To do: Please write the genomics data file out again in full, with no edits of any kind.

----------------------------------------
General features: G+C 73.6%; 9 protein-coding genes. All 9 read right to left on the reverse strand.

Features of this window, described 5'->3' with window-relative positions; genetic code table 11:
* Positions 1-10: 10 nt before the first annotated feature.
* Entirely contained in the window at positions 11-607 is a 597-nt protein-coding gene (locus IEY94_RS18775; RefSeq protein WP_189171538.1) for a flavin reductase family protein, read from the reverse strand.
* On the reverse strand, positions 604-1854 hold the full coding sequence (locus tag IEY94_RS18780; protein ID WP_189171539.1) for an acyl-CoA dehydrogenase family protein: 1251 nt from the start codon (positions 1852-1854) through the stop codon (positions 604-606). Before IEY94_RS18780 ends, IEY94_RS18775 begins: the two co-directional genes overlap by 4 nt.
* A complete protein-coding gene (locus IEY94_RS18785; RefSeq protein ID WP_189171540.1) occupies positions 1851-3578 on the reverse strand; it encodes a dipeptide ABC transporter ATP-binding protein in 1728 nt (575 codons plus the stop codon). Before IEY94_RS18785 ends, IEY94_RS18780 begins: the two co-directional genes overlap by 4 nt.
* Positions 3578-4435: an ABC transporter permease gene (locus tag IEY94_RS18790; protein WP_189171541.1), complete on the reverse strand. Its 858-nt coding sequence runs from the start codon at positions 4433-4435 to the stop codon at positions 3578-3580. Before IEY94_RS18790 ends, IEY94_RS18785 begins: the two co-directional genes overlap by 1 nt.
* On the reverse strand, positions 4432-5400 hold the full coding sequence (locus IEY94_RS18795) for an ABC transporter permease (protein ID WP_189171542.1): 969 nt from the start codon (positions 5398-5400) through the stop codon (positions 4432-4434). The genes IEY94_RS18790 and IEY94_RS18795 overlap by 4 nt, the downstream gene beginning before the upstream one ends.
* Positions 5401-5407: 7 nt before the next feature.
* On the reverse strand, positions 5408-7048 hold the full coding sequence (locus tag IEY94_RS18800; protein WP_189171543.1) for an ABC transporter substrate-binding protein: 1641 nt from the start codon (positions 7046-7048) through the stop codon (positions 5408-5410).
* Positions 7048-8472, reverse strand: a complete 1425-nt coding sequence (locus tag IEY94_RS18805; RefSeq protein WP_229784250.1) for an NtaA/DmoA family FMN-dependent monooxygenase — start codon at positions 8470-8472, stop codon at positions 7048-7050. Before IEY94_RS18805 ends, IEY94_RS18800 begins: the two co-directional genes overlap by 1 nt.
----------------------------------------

General features: G+C 73.6%; 9 protein-coding genes. All 9 read right to left on the reverse strand.

Features of this window, described 5'->3' with window-relative positions; genetic code table 11:
* Positions 1-10: 10 nt before the first annotated feature.
* Entirely contained in the window at positions 11-607 is a 597-nt protein-coding gene (locus IEY94_RS18775; RefSeq protein WP_189171538.1) for a flavin reductase family protein, read from the reverse strand.
* On the reverse strand, positions 604-1854 hold the full coding sequence (locus tag IEY94_RS18780; protein ID WP_189171539.1) for an acyl-CoA dehydrogenase family protein: 1251 nt from the start codon (positions 1852-1854) through the stop codon (positions 604-606). Before IEY94_RS18780 ends, IEY94_RS18775 begins: the two co-directional genes overlap by 4 nt.
* A complete protein-coding gene (locus IEY94_RS18785; RefSeq protein ID WP_189171540.1) occupies positions 1851-3578 on the reverse strand; it encodes a dipeptide ABC transporter ATP-binding protein in 1728 nt (575 codons plus the stop codon). Before IEY94_RS18785 ends, IEY94_RS18780 begins: the two co-directional genes overlap by 4 nt.
* Positions 3578-4435: an ABC transporter permease gene (locus tag IEY94_RS18790; protein WP_189171541.1), complete on the reverse strand. Its 858-nt coding sequence runs from the start codon at positions 4433-4435 to the stop codon at positions 3578-3580. Before IEY94_RS18790 ends, IEY94_RS18785 begins: the two co-directional genes overlap by 1 nt.
* On the reverse strand, positions 4432-5400 hold the full coding sequence (locus IEY94_RS18795) for an ABC transporter permease (protein ID WP_189171542.1): 969 nt from the start codon (positions 5398-5400) through the stop codon (positions 4432-4434). The genes IEY94_RS18790 and IEY94_RS18795 overlap by 4 nt, the downstream gene beginning before the upstream one ends.
* Positions 5401-5407: 7 nt before the next feature.
* On the reverse strand, positions 5408-7048 hold the full coding sequence (locus tag IEY94_RS18800; protein WP_189171543.1) for an ABC transporter substrate-binding protein: 1641 nt from the start codon (positions 7046-7048) through the stop codon (positions 5408-5410).
* Positions 7048-8472, reverse strand: a complete 1425-nt coding sequence (locus tag IEY94_RS18805; RefSeq protein WP_229784250.1) for an NtaA/DmoA family FMN-dependent monooxygenase — start codon at positions 8470-8472, stop codon at positions 7048-7050. Before IEY94_RS18805 ends, IEY94_RS18800 begins: the two co-directional genes overlap by 1 nt.